Finding a way to score goals at the NHL level has been a long time coming for Pittsburgh Penguins prospect Scott Wilson. He’s been one of the best scorers down in the AHL over the last two seasons. Prior to being recalled this year, Wilson had 22 goals in 34 games, which lead the league.
Even after being recalled and not playing in the Wilkes-Barre Scranton Penguins’ last 18 games, Wilson remains just a few goals behind the current AHL leading scorer.
The last few years have been quite a transition for Scott Wilson, the Penguins 7th round draft pick in the 2011 NHL entry draft. Once considered an afterthought, many believe he has top-six NHL potential. This has been due to Wilson’s work ethic and desire to be the best and show NHL teams they were wrong to pass on him for so long.
Scott Wilson’s NHL Debut
To say his first NHL game was forgettable is an understatement. Fellow Penguins teammates first pranked Wilson and sent him out for warmups by himself, where he skated alone for about a minute.
Nothing says "Happy 1st NHL game" quite like a little prank from the team! Congrats to Scott Wilson!https://t.co/E88wuQba6P
— Pittsburgh Penguins (@penguins) December 2, 2014
However, his real NHL debut would have to wait because he suffered an injury during the second period. Scott Wilson only played 4:21 in his NHL debut and that game was his first and only during the 2014-15 season.
Scott Wilson’s 2015-16 Season
The start of Wilson’s 2015-16 NHL season had been quite underwhelming. In 12 games with the Pittsburgh Penguins, Wilson had just one assist while averaging roughly nine minutes of ice time per game on the third or fourth line.
But in the last three games, Wilson’s been slowly finding his scoring touch. He’s scored a goal in the Penguins last three games against the Detroit Red Wings, the Tampa Bay Lightning and the Buffalo Sabres. Obviously some of this production comes from being in the right place at the right time, but that’s what Wilson brings to the ice, he’s got a very high hockey IQ.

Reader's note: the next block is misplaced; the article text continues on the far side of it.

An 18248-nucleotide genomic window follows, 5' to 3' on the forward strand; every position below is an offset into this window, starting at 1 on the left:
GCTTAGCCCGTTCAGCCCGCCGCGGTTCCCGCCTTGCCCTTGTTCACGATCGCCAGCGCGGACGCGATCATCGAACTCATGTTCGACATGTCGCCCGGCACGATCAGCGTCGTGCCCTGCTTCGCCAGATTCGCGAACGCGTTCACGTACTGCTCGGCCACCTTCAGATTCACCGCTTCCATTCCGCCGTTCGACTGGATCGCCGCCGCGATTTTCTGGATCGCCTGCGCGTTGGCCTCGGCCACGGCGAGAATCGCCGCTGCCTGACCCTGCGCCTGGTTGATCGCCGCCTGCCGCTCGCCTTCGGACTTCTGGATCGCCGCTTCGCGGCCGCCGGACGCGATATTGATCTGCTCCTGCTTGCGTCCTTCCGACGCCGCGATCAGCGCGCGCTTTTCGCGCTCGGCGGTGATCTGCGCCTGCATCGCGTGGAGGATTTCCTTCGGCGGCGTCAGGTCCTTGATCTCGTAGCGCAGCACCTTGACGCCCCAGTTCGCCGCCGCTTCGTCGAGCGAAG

Here’s what Wilson said following their most recent game beating the Sabres 4-3.
It’s a lot easier (to score) when Tanger is giving me open nets like that. You’ve got to be ready to shoot at all times. Sometimes you don’t even know if it’s possible for the puck to get to you, but you’ve got to stick it in your head that it’s probably going to get through. I knew when Tanger kind of opened up there, I was able to slide off, and I knew he saw me.
Now this isn’t to say that Wilson is magically going to become a goal per-game player, but he’s slowly gaining confidence and should be a regular contributor at the NHL sooner rather than later.
I asked an NHL pro scout about the Penguins trio of young offensive scorers currently with the team. Here’s what they had to say.
I look at a guy like Bryan Rust as a depth guy, he’s 23 and has had a fairly large sample size and has not been able to become a consistent offensive threat. He’s got a lot of speed, but you need more than speed to thrive at the NHL level.
Then you look at guys like Conor Sheary and Scott Wilson and I see them as prospects. Both have been great offensive players at the AHL level, all they need to do is transition their games’ to the NHL level. Both (at least) have solid top-nine potential in my eyes.
It’s high praise for two young players like Wilson and Sheary. Both aren’t surefire NHL top scorers, but it’s interesting to see their reputation outside of Pittsburgh.
For Scott Wilson, he’s made it up to the Penguins due to injuries and it doesn’t look like he will be returning to the AHL anytime soon if he continues to produce.
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Michael Pityk is an analyst who has written for numerous sites since beginning his professional career. He’s acted as a credentialed member of the media for the Philadelphia Phillies, Philadelphia Flyers, Pittsburgh Pirates and the Pittsburgh Penguins. His work has been featured in Sports Illustrated, The Sports Journal, MSN, PensLabyrinth, Montreal Hockey Talk, ESPN Pittsburgh, The Hockey Writers, Todays SlapShot and The Bleacher Report. He formerly was the editor of Pens Labyrinth and an analyst for The Sports Journal. Michael presently acts as an NHL Analyst for The Hockey Writers